Photo/Illutration Prime Minister Fumio Kishida answers questions from the media at the prime minister’s office about new border control measures in response to the emergence of the Omicron variant on Nov. 29. (Koichi Ueda)

Japan moved quickly to suspend entries of foreign nationals compared to its past border control decisions in response to the new Omicron coronavirus variant spreading in many countries.

The government appears to have heeded the political lesson learned by the previous administration of Yoshihide Suga, which came under heavy criticism for being too reactive with its border control measures.

The Suga administration came under fire for only implementing measures after the fact rather than moving pre-emptively to stem the spread of the novel coronavirus from overseas.

Other countries are also strengthening their border measures to deal with the new variant, although it remains unclear whether this latest move will contain it.

Just after midday on Nov. 29, Prime Minister Fumio Kishida announced his government’s response to the Omicron variant to reporters at the prime minister’s office, which included banning new entries of foreigners.

He said if people said that the situation (surrounding Omicron) was still not clear and that he was too cautious, “Only I am accountable to such criticism.”

According to a senior official from the prime minister’s office, Kishida emphasized accountability because he is seeking understanding from businesses, which were expected to react negatively to the new measures.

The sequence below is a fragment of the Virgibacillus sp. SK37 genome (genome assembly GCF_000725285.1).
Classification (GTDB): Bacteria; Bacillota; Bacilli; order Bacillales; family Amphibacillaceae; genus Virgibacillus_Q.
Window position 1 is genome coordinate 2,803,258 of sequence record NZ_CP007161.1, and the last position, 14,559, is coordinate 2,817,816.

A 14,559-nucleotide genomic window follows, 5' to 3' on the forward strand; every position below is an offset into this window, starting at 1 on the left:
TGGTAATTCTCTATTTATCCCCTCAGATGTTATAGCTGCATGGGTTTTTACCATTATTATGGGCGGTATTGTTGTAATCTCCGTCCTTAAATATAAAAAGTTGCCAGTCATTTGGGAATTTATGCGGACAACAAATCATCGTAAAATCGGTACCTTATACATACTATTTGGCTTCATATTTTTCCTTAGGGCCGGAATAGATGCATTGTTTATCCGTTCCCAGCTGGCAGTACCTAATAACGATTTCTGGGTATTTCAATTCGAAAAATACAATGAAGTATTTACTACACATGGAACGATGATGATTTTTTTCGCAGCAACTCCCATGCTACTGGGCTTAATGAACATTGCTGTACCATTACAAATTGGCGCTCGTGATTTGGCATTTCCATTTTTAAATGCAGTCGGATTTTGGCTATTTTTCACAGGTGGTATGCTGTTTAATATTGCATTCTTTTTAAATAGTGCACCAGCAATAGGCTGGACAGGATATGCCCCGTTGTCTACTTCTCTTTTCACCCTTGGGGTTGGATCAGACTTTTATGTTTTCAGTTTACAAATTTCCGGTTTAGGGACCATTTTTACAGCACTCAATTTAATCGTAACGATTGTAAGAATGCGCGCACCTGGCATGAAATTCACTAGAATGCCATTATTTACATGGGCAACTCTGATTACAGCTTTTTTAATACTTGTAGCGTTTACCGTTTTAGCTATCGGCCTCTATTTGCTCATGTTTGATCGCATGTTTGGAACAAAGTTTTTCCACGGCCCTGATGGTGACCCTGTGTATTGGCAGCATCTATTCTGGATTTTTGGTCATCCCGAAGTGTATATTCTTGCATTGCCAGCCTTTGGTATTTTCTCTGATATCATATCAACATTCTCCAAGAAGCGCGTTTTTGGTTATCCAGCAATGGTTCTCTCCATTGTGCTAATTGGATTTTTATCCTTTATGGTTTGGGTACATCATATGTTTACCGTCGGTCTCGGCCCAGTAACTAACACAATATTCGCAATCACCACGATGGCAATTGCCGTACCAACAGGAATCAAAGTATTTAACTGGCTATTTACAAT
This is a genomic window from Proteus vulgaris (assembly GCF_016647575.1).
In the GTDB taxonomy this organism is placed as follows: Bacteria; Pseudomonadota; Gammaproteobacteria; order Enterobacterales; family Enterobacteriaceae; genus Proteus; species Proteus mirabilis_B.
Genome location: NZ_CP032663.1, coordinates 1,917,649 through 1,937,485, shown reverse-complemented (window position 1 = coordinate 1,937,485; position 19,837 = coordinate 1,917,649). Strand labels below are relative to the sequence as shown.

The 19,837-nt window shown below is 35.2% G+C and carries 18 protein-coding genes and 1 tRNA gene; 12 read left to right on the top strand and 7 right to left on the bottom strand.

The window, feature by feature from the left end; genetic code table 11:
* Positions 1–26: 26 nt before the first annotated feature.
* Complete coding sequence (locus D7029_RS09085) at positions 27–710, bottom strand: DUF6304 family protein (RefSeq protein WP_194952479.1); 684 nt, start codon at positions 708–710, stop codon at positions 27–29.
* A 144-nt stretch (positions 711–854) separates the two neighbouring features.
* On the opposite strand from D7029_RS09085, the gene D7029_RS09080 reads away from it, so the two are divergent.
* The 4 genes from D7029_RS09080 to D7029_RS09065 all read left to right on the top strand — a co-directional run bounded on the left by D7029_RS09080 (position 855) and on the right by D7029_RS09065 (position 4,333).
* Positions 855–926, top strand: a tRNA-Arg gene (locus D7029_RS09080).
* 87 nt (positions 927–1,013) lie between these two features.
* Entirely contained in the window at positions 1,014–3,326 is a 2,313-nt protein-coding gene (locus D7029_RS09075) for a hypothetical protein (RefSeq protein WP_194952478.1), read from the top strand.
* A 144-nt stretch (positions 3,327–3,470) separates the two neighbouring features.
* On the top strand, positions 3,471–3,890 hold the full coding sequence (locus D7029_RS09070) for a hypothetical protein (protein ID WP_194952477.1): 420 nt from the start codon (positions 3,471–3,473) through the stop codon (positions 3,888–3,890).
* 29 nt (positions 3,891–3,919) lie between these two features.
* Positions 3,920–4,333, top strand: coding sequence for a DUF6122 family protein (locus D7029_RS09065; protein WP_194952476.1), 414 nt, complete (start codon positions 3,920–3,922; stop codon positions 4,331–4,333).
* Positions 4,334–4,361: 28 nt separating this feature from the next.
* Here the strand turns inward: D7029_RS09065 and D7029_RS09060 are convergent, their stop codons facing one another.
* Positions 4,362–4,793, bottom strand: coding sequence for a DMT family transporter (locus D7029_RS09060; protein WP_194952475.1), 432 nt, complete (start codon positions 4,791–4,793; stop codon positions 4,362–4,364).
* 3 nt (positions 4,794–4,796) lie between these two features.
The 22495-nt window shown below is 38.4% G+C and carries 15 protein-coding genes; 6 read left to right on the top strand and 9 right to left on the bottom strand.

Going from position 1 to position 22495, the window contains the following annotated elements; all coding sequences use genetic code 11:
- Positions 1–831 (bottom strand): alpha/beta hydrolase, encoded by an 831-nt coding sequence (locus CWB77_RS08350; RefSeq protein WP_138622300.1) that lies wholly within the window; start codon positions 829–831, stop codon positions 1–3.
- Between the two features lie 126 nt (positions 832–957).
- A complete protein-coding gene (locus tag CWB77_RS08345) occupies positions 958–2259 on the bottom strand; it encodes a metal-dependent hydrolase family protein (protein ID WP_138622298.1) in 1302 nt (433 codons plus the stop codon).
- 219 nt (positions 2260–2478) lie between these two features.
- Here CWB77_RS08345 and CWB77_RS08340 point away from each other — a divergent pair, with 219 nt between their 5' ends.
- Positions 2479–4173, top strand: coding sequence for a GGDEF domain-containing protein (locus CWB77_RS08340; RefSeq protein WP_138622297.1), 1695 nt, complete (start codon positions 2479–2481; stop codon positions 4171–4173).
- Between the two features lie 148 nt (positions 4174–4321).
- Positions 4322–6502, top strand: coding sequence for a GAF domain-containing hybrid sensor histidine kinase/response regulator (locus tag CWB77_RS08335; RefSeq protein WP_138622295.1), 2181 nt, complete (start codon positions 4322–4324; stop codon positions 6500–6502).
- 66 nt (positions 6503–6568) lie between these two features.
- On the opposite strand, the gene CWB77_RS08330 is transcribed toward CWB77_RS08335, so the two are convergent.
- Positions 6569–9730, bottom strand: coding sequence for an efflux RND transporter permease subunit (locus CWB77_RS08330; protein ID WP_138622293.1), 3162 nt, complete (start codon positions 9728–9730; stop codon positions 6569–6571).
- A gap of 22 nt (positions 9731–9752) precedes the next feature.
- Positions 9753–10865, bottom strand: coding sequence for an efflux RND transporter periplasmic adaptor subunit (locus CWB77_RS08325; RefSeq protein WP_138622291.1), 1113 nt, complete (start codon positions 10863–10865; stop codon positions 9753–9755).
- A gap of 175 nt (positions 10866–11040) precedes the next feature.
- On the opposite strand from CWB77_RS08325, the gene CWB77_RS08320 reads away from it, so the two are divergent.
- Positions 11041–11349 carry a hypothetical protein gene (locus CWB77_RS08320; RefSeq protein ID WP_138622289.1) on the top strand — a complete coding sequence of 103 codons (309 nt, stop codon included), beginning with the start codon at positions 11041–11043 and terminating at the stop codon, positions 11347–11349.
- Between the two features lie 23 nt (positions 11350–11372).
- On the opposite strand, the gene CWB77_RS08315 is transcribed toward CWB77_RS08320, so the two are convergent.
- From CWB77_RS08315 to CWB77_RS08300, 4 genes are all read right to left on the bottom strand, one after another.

The government had relaxed restrictions on Nov. 8 for new entries, including short-term business travelers and technical interns.

The policy response to Omicron came relatively quickly.

Just after South Africa made public the emergence of the new variant on Nov. 25, the Cabinet decided on Nov. 26 to require people arriving from six African countries to quarantine in government-designated accommodations during their first 10 days in Japan.

By the end of the day, a senior official from the prime minister’s office touted, “We quickly collected information and dealt with the crisis.”

But online criticism began to mount, with many insisting that a 10-day quarantine is too short.

Kishida faced pressure to commit to further measures.

“In principle, we are not accepting entries of foreign people,” he explained to reporters on Nov. 27.

The next day, he tweeted, “Apart from some exceptions, we are not accepting the entry of foreigners.”

But even that did not assuage public concern about the new variant. Eventually, the government announced the suspension of all new entries of foreign nationals.

Kishida cares deeply about public opinion on the matter because of the “lesson” of the Suga administration. Public approval ratings for Suga’s administration plummeted because of his slow policy response to the Delta variant.

Sources close to the prime minister said the administration is being “naturally mindful” that the previous government was criticized for being too “reactive.”

Next summer’s Upper House election also appears to be behind Kishida’s quick decision.

“How we respond (to Omicron) could directly impact the results of the Upper House election,” a senior official of the ruling Liberal Democratic Party reportedly said during a liaison meeting between the government and both ruling parties held just before Kishida’s Nov. 29 announcement.

At another LDP meeting, some made demands over entry permission exceptions and checks at airports.

“The public could voice concerns by saying that unless the rule is genuinely restrictive, there is no point at all,” said Masahisa Sato, an LDP lawmaker and director of the party’s Foreign Affairs Division.

(This article was written by Keishi Nishimura and Amane Sugawara.)